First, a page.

The November Project leaders begin every stadium workout at the base of section 37 of the Harvard Stadium with a warmup to energize the group, often with some profanity-laden words of encouragement, hugs to strangers, and bounces up and down in unison. Then the warmup draws to a close and a line begins to form, ready to bound up the steps.
The workout has been described as brutal, relentless, and for a select few, therapeutic. Starting in section 37, participants climb the 31 rows of seats. When participants reach the top, they touch the wall and head down the set of smaller steps sandwiched between sections 36 and 37. At the bottom, the climbers turn around and stare at the faded red and white 36 at the top of the next section. They repeat 36 more times. Within the next 30 minutes or so, participants will have conquered thousands of steps.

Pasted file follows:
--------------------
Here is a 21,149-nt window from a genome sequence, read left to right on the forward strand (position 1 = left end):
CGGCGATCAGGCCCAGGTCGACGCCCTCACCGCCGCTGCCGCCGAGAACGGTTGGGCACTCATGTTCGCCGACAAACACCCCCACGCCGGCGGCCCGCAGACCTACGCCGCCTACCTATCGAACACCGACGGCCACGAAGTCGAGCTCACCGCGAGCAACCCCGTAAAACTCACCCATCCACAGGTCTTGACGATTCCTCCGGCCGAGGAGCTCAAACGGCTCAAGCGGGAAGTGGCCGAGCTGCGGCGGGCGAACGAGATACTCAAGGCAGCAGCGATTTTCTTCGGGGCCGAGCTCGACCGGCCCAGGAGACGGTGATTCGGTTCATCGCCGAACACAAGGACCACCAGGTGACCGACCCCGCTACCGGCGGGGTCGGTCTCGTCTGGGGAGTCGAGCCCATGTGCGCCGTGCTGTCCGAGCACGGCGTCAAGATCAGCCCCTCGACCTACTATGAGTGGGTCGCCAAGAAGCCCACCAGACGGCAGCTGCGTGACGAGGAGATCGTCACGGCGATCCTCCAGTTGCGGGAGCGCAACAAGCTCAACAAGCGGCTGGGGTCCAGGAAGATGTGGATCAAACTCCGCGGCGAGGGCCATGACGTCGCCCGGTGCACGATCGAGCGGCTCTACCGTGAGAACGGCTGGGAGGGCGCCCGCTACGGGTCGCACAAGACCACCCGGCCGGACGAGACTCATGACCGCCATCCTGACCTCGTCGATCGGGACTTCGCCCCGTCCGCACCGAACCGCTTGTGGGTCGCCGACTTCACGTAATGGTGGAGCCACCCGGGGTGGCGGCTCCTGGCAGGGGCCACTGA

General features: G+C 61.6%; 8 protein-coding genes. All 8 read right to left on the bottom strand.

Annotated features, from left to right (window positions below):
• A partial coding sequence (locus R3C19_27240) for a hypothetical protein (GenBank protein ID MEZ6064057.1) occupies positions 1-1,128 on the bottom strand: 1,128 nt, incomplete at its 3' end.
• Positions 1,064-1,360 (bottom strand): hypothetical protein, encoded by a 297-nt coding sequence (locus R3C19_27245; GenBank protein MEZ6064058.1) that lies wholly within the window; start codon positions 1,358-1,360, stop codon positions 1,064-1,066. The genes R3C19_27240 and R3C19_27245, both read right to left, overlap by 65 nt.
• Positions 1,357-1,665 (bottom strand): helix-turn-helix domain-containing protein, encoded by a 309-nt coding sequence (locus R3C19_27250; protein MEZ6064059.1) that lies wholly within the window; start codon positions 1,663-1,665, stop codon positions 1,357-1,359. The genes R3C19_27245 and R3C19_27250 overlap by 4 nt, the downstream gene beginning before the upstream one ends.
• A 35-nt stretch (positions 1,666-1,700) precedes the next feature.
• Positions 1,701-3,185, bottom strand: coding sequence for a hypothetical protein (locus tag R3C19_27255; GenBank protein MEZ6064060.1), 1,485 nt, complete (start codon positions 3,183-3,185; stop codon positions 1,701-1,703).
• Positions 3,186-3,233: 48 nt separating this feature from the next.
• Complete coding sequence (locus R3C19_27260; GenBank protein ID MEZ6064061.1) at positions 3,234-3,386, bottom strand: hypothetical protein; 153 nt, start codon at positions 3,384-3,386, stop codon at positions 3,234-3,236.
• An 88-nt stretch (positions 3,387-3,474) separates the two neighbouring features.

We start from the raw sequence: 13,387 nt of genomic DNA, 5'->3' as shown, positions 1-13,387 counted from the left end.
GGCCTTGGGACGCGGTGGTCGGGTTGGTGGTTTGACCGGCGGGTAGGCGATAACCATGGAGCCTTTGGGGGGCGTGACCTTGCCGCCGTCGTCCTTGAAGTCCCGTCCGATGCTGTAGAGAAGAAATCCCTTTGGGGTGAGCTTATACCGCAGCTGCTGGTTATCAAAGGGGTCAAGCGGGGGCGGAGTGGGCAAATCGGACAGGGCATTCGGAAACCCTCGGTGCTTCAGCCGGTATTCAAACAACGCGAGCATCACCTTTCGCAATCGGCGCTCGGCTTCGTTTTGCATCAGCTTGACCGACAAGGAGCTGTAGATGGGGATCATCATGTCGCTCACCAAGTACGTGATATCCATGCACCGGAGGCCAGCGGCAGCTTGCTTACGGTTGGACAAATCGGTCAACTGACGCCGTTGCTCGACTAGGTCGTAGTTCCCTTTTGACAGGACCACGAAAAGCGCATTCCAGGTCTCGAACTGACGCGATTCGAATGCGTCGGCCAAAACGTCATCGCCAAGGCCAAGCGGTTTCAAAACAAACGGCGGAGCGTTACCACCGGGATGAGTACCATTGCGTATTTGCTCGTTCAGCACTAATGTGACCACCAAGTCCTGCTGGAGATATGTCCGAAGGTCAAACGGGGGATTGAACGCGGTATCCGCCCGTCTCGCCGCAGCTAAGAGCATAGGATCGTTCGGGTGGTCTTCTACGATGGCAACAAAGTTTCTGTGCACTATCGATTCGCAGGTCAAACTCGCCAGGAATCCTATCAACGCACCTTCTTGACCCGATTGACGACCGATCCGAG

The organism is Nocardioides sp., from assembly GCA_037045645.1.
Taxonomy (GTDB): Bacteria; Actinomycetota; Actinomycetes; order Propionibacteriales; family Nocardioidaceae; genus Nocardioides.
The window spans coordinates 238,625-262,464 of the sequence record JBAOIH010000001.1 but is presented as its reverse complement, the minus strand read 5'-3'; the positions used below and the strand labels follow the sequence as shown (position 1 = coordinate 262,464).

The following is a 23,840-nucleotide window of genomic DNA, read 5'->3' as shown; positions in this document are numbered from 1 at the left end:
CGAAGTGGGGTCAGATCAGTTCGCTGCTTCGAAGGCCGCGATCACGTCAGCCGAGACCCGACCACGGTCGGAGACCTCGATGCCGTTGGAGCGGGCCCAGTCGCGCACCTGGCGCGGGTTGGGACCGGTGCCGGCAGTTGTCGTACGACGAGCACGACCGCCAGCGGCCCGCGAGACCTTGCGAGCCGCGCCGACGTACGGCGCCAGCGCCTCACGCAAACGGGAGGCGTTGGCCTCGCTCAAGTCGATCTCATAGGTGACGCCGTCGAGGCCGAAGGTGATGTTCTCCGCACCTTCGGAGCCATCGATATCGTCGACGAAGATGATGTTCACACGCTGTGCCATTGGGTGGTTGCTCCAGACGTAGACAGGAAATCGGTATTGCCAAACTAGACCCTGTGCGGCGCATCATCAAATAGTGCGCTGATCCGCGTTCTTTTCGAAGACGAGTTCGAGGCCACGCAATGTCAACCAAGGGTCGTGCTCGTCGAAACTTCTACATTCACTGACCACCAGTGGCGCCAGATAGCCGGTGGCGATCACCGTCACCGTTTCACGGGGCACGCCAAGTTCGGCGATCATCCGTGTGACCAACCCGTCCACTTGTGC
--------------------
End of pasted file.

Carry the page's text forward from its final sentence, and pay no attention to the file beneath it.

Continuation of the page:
“There’s just something about doing a full tour in this building that is the most satisfying thing ever,” Payne said. “There’s definitely something magical about this place, and maybe it’s just that we’re here, and that all my friends are here.”
Brianna K. Beswick ’13, a former tutor in Mather House, got Mather students involved with the November Project. She said she enjoyed how the stadium workouts gave her a sense of accomplishment.
“Anytime you go, you always feel like you did something good for yourself and you really achieved something by 7 in the morning,” she said. “I was hooked on going and doing it with other people.”
CAMARADERIE IN EXERCISE
While the opportunities for intensive exercise initially bring many people to the November Project, participants said the camaraderie it fosters keeps them coming back year in and year out.
Joanne L. Koong ’17, a student in Mather House who joined the November Project this fall, said she felt her senior year had been transformed by the people she found there.